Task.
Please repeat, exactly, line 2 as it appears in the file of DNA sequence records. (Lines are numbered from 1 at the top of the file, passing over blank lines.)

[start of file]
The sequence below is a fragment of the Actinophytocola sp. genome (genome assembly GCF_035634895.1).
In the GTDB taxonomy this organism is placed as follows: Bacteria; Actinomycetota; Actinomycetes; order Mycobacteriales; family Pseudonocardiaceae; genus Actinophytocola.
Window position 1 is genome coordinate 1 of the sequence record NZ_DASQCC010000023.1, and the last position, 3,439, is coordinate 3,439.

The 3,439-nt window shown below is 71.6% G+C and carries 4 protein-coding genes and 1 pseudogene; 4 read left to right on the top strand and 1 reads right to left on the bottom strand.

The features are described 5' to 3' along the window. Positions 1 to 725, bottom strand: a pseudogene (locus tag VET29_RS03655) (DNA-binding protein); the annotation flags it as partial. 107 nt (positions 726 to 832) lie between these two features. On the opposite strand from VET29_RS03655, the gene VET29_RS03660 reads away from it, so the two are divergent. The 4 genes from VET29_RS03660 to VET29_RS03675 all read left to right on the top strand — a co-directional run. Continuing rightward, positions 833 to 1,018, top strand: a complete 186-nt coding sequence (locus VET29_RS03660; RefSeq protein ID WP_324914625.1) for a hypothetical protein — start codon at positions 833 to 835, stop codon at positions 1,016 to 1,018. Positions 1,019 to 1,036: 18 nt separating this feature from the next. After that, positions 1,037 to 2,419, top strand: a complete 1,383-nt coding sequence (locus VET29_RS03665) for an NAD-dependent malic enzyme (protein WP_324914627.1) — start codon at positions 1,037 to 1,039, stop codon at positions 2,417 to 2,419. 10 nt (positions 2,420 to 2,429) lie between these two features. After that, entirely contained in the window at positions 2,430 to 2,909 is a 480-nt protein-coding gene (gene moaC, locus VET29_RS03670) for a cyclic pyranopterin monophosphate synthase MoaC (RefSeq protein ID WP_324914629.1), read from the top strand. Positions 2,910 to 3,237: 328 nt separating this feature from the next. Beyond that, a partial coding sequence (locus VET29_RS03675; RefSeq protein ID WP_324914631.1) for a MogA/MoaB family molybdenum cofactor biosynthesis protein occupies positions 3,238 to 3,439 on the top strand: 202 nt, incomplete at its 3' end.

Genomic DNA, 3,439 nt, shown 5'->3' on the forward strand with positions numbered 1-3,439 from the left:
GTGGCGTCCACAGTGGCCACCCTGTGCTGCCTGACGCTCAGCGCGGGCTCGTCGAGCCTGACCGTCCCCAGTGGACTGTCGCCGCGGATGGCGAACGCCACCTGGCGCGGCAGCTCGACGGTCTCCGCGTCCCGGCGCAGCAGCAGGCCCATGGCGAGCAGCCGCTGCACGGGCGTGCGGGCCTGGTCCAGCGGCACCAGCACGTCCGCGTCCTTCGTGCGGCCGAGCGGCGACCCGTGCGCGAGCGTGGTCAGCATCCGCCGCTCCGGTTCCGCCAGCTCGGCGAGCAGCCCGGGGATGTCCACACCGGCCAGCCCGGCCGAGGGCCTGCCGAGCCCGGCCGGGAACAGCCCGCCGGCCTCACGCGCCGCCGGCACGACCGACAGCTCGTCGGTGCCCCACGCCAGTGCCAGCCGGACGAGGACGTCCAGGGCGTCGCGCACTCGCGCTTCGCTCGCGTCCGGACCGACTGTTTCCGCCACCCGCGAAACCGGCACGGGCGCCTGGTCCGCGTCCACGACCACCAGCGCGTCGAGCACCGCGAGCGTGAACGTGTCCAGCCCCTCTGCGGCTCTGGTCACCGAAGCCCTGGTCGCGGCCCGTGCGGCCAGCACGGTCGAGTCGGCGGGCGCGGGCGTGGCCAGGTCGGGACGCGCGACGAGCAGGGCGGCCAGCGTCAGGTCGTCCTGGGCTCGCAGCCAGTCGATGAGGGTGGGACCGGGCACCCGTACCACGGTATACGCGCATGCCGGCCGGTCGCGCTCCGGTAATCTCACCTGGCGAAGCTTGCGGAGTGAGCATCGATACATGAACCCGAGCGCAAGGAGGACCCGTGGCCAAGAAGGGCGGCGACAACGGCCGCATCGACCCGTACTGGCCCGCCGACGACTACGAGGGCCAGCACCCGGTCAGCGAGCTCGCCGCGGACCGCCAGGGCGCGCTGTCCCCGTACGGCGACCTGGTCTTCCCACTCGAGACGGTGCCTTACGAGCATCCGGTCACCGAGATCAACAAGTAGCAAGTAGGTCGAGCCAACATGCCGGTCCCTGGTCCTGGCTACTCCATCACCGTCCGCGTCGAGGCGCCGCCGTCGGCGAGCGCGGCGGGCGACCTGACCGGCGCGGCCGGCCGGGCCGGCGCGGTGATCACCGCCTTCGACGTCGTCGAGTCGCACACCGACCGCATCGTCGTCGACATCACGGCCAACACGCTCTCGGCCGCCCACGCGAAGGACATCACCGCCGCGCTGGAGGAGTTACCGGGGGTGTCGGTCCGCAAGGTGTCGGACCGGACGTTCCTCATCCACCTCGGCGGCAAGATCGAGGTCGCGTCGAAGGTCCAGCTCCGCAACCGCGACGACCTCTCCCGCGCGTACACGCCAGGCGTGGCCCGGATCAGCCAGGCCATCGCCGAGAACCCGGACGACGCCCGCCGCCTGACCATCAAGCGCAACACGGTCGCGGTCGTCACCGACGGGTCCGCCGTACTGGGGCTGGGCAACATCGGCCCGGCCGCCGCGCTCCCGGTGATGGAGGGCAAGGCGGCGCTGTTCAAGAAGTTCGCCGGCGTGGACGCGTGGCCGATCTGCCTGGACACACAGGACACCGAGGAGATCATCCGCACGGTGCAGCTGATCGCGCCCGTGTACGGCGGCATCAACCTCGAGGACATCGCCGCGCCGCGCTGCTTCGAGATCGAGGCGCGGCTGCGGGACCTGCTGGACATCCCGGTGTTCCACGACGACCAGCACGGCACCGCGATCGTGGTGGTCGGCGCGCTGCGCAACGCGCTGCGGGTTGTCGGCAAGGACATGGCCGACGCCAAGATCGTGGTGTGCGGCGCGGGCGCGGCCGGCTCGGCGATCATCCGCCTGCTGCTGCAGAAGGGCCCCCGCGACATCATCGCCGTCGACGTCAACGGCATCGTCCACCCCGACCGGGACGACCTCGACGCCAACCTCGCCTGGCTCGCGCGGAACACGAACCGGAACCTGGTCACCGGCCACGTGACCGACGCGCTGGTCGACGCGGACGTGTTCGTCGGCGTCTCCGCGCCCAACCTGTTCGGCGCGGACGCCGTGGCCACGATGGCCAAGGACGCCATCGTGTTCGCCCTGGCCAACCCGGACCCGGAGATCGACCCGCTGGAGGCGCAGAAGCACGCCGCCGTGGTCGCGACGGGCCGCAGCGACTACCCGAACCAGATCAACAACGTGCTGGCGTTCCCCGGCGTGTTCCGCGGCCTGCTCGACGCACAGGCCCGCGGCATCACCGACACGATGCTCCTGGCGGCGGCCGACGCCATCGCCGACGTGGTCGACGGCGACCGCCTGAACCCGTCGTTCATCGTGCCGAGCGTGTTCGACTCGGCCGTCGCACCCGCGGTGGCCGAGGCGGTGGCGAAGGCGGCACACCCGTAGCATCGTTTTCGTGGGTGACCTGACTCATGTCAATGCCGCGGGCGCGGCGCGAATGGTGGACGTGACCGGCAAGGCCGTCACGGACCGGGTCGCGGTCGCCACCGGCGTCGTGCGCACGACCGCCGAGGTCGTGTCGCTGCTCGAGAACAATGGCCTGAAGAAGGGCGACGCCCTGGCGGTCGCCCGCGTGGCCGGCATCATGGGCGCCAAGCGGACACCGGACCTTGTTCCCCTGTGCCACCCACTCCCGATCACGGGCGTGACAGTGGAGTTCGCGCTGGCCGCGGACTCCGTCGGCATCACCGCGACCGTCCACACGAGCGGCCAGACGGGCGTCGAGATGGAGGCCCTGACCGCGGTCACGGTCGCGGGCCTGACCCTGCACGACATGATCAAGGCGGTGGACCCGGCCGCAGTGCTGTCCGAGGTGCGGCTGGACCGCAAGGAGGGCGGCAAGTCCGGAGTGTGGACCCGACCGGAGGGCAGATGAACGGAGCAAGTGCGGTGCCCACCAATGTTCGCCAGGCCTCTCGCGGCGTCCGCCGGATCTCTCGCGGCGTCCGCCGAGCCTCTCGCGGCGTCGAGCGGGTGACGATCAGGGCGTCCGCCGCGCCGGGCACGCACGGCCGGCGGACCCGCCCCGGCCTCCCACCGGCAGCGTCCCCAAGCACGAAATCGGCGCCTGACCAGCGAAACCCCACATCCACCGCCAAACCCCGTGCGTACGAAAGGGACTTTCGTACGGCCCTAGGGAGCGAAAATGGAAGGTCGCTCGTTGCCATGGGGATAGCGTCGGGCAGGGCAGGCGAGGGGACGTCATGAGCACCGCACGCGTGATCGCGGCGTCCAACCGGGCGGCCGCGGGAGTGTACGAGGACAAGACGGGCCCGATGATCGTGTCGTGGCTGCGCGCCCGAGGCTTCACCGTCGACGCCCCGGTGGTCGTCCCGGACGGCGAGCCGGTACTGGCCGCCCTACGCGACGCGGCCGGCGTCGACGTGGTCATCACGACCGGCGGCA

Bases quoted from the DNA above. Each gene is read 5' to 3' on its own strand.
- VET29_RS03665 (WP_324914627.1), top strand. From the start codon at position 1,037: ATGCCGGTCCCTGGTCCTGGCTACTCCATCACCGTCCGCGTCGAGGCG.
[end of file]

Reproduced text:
In the GTDB taxonomy this organism is placed as follows: Bacteria; Actinomycetota; Actinomycetes; order Mycobacteriales; family Pseudonocardiaceae; genus Actinophytocola.